NEW YORK, N.Y.—Scores of Amtrak workers rallied on the steps of the future Moynihan Station Oct. 9 to protest the railroad management’s plans to outsource onboard food service and eliminate 1,700 jobs.
The proposal would end dining-car service with hot meals cooked onboard and replace it with prepackaged airline-style food, John Feltz, head of the Transport Workers Union’s rail division, told LaborPress. He charges that Richard Anderson, the former Delta Airlines CEO who was appointed to head Amtrak last year, is “seeking to dismantle our national railroad system.”
The TWU learned of the plans in late August, Feltz told the crowd, when it obtained Amtrak’s request for information from potential food-contract bidders. He said it asked them to “give us ideas how this can work without Amtrak employees.”
“People who have been loyal employees for decades are being given the choice of relocating thousands of miles from their homes, taking lower-paying jobs, or leaving Amtrak,” said Amy Griffin, president of TWU Local 1460, which represents some of the 1,700 food-service workers.
“These are careers,” Griffin, who has worked for Amtrak for 31 years, told LaborPress after the rally. The job enabled her, with a high-school education, to afford to buy a house, and “really helped me grow” as a person, she added. But management, she said, wants to replace the union’s members with “cheaper labor and a different company.”
Amtrak has already eliminated dining-car service on two long-distance routes: the Lake Shore Limited, between Chicago, New York, and Boston; and the Capitol Limited, from Washington to Chicago.
“We are undertaking changes with the dining service to provide higher-quality food with a contemporary style of service,” Amtrak said in a statement. “As a result of this change in dining, we have eliminated a total of 14 chef positions—including seven positions based in Washington, D.C., and seven in New York. At this time, all who have sought a new position at Amtrak has landed one. We will continue to evaluate impacts to determine staffing levels.”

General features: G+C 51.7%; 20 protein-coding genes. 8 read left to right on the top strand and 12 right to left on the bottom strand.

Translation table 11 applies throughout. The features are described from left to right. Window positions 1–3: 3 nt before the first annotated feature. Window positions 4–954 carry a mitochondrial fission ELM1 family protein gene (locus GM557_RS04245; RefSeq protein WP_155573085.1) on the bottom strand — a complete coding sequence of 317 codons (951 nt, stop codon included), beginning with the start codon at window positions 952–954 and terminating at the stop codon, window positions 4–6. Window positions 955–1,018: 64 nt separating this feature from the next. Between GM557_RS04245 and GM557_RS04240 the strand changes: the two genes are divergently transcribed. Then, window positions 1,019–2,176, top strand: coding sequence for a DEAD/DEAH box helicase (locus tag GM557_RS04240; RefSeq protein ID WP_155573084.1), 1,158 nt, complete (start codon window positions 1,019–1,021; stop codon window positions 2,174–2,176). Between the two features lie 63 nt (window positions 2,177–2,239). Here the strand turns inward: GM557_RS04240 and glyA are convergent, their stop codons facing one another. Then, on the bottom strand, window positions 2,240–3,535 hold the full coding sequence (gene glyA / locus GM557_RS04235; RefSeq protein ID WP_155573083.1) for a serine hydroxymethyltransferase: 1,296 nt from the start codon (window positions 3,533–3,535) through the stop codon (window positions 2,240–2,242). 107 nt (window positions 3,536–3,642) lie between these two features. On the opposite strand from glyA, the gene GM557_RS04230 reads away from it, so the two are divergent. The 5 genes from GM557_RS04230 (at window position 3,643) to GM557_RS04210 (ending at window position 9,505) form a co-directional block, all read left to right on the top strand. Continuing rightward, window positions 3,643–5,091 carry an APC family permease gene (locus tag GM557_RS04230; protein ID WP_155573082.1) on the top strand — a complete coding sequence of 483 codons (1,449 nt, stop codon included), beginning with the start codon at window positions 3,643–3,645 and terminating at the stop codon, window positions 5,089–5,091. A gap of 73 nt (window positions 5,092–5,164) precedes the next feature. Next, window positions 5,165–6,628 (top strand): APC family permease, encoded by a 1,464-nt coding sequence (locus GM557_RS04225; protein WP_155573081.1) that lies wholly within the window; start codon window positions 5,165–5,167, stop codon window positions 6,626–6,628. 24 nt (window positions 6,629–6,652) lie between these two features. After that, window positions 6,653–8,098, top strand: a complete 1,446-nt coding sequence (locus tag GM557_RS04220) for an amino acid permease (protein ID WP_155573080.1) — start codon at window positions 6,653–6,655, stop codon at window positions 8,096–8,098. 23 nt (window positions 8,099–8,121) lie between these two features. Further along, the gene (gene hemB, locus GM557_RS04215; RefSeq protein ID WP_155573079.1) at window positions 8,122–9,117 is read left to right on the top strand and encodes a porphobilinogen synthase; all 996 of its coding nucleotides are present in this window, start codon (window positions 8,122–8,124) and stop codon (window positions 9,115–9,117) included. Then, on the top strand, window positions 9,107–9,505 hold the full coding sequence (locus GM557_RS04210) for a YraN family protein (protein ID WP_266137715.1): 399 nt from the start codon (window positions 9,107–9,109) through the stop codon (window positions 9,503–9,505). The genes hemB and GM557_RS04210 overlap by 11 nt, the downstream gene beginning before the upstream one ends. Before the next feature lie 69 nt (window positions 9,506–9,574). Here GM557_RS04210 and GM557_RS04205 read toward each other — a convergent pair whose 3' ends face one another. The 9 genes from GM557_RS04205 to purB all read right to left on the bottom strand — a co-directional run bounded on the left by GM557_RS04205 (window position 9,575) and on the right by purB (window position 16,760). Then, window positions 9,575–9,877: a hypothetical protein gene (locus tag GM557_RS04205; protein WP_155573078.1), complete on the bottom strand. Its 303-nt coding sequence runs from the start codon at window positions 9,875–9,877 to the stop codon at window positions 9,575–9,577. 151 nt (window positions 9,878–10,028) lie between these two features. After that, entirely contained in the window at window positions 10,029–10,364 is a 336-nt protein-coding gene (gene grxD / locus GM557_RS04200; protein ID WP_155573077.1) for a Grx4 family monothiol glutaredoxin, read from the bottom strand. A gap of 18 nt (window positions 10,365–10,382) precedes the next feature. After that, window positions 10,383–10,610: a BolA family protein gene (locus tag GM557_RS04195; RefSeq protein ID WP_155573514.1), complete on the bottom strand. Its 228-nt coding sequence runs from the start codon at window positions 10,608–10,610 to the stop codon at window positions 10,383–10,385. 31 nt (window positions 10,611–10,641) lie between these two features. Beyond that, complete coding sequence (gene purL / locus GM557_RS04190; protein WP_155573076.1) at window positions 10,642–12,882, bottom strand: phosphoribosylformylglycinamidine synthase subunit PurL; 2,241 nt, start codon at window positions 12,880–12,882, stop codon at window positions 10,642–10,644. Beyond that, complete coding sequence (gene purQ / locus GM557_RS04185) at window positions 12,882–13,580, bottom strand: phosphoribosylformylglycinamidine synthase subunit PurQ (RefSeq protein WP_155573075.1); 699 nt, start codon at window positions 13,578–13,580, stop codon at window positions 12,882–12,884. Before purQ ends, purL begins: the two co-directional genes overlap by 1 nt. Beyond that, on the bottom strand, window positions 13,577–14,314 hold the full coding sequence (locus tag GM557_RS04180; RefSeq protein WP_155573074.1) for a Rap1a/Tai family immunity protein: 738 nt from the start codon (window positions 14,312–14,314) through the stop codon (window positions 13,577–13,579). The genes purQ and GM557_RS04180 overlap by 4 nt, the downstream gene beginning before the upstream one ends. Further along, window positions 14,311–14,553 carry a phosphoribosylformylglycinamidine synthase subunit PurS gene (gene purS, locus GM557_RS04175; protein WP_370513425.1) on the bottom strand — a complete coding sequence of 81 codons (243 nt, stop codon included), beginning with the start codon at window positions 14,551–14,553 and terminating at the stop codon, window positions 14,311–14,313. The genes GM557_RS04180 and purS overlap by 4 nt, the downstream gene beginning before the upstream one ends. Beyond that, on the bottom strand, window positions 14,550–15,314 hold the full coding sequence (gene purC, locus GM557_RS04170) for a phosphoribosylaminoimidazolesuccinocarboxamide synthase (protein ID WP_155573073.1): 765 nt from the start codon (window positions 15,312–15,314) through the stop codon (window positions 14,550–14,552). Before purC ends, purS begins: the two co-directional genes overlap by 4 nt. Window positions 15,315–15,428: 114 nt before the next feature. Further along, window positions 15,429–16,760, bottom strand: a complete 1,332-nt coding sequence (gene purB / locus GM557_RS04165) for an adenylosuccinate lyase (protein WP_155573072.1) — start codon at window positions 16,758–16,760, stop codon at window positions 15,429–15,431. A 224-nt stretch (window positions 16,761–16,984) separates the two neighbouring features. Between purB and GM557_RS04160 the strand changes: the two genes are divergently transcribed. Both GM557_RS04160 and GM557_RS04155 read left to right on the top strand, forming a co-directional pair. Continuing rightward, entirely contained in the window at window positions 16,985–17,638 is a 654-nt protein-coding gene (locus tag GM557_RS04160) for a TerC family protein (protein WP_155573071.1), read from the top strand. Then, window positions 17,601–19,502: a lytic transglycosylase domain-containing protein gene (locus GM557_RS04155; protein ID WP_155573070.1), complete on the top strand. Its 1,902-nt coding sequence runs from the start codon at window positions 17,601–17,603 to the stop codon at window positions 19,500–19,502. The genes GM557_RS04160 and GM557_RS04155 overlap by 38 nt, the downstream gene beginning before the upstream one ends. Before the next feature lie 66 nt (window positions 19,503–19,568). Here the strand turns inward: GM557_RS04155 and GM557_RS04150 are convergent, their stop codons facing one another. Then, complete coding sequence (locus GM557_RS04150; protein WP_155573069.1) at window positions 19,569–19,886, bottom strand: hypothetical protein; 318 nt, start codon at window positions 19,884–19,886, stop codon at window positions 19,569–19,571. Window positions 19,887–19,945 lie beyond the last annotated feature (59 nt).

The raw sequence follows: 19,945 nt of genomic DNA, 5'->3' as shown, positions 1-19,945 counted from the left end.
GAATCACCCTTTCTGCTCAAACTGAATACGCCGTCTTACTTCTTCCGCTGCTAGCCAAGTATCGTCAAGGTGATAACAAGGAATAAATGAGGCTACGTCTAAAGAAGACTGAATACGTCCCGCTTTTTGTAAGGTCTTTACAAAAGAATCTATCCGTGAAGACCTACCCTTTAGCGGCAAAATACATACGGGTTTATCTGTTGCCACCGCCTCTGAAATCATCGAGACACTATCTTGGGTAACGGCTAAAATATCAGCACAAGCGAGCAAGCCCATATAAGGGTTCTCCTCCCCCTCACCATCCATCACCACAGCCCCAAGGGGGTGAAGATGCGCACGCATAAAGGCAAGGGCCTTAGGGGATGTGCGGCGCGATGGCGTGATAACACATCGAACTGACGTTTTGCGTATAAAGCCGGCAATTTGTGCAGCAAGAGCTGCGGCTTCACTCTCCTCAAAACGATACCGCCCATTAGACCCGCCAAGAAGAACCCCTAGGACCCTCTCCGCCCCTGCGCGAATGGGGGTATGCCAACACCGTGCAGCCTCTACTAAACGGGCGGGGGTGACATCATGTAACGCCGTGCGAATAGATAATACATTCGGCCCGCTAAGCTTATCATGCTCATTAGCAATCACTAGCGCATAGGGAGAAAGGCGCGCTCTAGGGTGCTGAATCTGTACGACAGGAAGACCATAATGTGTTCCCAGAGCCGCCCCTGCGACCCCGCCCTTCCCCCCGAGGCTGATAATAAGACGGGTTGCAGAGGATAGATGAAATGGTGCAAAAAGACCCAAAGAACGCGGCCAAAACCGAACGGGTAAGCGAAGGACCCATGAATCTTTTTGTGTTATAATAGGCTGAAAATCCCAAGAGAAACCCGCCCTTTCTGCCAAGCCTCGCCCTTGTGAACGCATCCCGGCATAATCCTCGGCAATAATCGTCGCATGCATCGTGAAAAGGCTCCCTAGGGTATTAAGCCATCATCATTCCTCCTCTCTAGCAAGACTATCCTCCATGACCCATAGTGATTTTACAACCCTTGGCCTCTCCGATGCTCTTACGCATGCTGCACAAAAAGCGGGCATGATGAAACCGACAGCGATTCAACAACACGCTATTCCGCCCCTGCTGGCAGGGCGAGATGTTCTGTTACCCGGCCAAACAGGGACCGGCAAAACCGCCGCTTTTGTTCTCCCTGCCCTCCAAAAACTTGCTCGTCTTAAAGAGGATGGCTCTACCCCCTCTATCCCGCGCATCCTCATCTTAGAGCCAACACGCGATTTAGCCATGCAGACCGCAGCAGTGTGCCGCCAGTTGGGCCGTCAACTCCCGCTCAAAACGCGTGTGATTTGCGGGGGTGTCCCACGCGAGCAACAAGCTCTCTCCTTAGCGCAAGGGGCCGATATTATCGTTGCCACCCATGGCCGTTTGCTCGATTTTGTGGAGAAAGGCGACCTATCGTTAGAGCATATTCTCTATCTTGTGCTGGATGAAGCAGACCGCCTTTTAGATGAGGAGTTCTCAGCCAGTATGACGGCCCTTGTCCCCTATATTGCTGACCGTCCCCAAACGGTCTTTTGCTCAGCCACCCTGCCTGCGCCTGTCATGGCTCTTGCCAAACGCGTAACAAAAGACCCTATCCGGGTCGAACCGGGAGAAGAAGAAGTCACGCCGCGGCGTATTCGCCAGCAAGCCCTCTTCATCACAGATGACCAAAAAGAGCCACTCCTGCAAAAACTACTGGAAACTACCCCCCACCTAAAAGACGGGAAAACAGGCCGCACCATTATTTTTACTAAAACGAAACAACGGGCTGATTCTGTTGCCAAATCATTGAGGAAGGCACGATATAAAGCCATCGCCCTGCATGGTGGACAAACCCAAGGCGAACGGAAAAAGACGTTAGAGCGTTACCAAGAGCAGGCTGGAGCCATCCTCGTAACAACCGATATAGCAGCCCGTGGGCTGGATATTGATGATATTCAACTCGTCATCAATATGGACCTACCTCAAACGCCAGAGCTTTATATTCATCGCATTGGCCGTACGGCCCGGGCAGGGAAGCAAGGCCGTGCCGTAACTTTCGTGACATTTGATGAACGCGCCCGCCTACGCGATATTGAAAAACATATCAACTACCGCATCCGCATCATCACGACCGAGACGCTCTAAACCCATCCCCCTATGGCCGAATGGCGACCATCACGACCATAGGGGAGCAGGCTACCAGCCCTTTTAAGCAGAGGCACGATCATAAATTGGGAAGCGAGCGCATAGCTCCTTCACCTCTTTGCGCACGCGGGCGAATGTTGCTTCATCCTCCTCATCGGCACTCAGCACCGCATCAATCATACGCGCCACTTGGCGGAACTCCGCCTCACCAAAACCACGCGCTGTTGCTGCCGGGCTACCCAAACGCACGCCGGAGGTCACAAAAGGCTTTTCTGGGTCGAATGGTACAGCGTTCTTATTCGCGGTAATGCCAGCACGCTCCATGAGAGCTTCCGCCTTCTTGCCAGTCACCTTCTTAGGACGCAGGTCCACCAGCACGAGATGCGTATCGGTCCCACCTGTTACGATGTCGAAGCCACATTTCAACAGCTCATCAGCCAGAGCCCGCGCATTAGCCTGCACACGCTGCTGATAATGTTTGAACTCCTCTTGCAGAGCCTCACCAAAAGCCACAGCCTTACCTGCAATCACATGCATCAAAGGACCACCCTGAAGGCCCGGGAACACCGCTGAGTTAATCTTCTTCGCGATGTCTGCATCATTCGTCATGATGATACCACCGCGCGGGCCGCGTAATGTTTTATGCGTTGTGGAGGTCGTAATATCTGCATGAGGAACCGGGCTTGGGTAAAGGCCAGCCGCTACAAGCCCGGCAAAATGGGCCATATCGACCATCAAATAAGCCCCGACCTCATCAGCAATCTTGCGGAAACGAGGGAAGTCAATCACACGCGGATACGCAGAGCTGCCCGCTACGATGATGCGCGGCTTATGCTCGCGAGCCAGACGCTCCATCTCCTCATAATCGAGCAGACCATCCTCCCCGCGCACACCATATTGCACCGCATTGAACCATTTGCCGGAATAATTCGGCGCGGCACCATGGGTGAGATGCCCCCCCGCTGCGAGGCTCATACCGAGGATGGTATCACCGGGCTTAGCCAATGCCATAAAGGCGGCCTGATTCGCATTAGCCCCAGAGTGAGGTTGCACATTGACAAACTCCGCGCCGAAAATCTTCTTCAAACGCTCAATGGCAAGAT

People who have been loyal employees for decades are being given the choice of relocating thousands of miles from their homes, taking lower-paying jobs, or leaving Amtrak. — Amy Griffin, president of TWU Local 1460
Asked about the 1,700 potential layoffs, an Amtrak spokesperson responded with a link to a July announcement about the addition of “a hot entrée in addition to chilled meals” on the two routes. “These meals are served in a balsa wood container and are delivered to the trains just prior to origination, eliminating most on-board preparation,” it said.
Leaders in the Amtrak Service Works Council, the coalition of unions representing the railroad’s service workers, say management is also outsourcing other jobs. It’s trying to replace 60% of the carmen, TWU members who inspect and repair the trains’ cars, with workers from an outside contractor, said Feltz. It’s in the process of privatizing a call center in Florida and replacing the 100 workers, said Jack Dinsdale, vice president of the International Association of Machinists’ Transportation Communications Union.
“If it happens to them, what’s going to happen to us?” asked Dean Devita, secretary-treasurer of the National Conference of Firemen & Oilers, a 32BJ SEIU affiliate.
Dinsdale dismisses the argument that Amtrak has to cut costs because it is not making a profit. “Every transportation system is subsidized,” he said. Airports receive extensive public subsidies, he noted, and people driving on highways pay neither the direct costs of building and maintaining the roads nor the social costs of pollution from gas, oil, and exhaust.
“A lot of people forget that we’re the front-line people on the train,” Griffin told LaborPress. Food-service workers are also trained in first aid, cardiopulmonary resuscitation, and evacuation procedures, said Dinsdale. “Our people are the ones who help in derailments,” said Feltz.
“Fifteen-dollar jobs with no benefits—we are not going to negotiate that,” said Donald Boyd of UNITE HERE Local 43, which also represents food-service workers. He vowed that the union would not let Amtrak be turned into the “Jimmy John Express.”
“It’s not a fast-food restaurant. It’s our national railroad system,” said TWU International President John Samuelsen. He called the privatization plans “part of an ugly national trend—disinvestment in public services,” noting that “it’s not like Anderson is lowering prices to ride Amtrak.”
The unions are also planning rallies in Chicago and Boston. “If he wants a fight,” Samuelsen said of Anderson, “he’s going to get it.”